5. Eat fruit in moderation as it contains a lot of sugar.
                  6. It’s okay to give into cravings now and then! Don’t beat yourself up over the occasional cupcake!

                  I know, #2 right? Contrary to popular belief, high-fat diets are not the devil. You will gain more weight on a low fat, high sugar diet than anything else. Erica is a huge fan of a high fat diet – of course referring to “good fats” such as avocado, nuts and seeds, olive oils and coconut oils… even bacon (nitrate-free of course)!

                  Here are Erica’s 7 Favorite Pregnancy Super Foods.

                  Pregnancy Super Foods

                  Q. Why do you recommend a high fat diet during pregnancy?


                  1. Your growing baby needs fat for brain development. The brain is 60% fat, of which DHA is one of the most important components essential for brain and eye function.
                  2. Your baby will take a lot of the fat you consume and you need to make sure you are eating enough for both of you.
                  3. There are links between not having enough fat and postpartum depression (link to a study on this?).
                  4. Consuming a high fat diet helps curb sugar cravings. Consuming too much sugar from carbohydrates leads to weight gain, not fat.

                  Erica is just as knowledgeable on the subject of postnatal training as she is prenatal training. If you follow her prenatal tips, getting back into your exercise routine after baby will be that much easier… but don’t rush it! Check out Erica’s website for tips on how to make a safe transition.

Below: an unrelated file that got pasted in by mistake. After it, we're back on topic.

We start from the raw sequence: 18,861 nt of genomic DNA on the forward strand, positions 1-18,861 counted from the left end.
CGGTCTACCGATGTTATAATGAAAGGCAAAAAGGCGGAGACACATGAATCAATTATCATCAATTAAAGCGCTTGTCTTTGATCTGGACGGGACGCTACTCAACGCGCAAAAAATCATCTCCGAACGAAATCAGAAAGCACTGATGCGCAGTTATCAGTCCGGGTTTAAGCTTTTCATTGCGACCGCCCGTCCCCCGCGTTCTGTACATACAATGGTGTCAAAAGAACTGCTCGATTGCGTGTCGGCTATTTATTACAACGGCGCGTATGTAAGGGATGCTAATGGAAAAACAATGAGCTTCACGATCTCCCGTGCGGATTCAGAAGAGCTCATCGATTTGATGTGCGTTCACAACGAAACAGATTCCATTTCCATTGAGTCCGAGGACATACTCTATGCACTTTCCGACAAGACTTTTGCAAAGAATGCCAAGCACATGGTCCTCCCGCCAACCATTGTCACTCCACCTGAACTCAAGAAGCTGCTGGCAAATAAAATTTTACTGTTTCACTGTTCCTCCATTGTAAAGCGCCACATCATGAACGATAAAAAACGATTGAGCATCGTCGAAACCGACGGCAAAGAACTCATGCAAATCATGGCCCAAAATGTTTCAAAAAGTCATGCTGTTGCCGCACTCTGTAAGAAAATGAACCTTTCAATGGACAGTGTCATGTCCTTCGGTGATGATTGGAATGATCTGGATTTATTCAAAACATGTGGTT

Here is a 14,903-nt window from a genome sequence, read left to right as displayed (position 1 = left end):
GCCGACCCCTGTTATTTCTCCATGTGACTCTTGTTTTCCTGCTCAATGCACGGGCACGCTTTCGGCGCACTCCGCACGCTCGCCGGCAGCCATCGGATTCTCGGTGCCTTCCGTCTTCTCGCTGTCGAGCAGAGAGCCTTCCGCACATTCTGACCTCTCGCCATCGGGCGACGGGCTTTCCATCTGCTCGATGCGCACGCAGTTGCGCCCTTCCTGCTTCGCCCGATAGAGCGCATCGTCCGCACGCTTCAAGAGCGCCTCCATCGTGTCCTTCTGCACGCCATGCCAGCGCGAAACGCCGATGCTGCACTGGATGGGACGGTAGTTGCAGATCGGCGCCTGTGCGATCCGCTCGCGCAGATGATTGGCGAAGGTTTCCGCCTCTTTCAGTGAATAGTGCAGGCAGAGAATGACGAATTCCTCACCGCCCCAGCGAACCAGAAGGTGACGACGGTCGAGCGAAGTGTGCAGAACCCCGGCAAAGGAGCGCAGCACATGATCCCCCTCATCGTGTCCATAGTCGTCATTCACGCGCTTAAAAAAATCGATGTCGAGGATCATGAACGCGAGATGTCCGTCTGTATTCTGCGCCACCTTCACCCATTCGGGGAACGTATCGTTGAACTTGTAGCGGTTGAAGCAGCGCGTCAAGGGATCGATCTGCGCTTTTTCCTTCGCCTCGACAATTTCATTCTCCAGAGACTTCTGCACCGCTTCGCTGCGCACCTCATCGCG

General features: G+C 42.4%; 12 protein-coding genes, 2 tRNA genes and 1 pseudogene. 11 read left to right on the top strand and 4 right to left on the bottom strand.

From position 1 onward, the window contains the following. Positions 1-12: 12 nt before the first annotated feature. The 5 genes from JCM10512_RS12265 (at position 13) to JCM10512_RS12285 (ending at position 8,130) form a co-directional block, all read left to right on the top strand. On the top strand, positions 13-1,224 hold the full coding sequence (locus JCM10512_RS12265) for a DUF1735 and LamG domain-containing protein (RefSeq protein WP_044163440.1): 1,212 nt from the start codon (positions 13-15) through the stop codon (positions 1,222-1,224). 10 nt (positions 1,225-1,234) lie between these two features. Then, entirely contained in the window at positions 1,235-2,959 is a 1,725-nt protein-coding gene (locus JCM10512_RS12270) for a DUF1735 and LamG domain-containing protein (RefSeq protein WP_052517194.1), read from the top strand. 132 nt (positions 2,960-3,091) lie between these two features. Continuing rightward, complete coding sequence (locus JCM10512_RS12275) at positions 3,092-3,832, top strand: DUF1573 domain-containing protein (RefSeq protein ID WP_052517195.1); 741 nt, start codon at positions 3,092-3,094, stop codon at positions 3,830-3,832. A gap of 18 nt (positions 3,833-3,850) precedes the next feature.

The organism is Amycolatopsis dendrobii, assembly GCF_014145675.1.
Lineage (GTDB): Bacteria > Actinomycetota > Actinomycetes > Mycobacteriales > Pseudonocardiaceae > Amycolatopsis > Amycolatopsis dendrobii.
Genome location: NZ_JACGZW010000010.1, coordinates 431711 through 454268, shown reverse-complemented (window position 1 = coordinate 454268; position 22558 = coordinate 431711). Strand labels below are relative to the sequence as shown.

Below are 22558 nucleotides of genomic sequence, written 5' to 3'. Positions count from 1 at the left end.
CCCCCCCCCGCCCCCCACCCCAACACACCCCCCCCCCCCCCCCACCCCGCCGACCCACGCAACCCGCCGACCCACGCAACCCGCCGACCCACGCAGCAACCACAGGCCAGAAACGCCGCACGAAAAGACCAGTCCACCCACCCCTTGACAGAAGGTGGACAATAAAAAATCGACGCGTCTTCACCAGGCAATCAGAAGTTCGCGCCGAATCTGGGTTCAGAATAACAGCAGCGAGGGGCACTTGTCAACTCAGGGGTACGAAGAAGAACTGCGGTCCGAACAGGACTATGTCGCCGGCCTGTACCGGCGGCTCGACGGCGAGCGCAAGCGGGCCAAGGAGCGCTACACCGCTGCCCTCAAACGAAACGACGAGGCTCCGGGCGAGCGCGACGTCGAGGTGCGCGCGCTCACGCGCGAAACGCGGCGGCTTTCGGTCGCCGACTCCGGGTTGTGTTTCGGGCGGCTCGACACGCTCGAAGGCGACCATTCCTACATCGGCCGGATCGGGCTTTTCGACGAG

Here are Erica’s 5 Signs You’re Ready to Exercise After Baby.

                  Exercise After Baby

                  Q. Lastly, what is the most important piece of advice you can give an expecting fit mama?

                  A. Always listen to your body! I can’t stress this enough. I get many questions about different exercises during pregnancy and the best advice I can give is this: “If it doesn’t feel good for your body, skip it.” This may sound a bit obvious, but because everyone’s pregnancies can vary greatly, this is what I continually say. What works for one may not work for another even if it is a pregnancy-safe exercise.

                  As our Fashlete of the Month, Erica is receiving a customized sterling silver inspirational jewelry charm with the words of her choice. Erica chose: Strong, inspiring, and beautiful.

                  "As busy mom’s it can be to easy to lose site of our own Strength, inspiration and beauty – The simplest of words can remind us of just that, “you are… strong, inspiring and beautiful.” And you don’t have to be perfect."

                  Be sure to check out Knocked-UpFitness.com for more pre and postnatal training and nutrition tips. Feel free to leave questions for Erica in the comments below. You can also find her on Twitter, Instagram, and Facebook.

                  • Author avatar
                    Sarah Wilson
                  • Female EntrepreneursPostnatal ExercisePrenatal ExerciseWomen's FitnessWorking Mom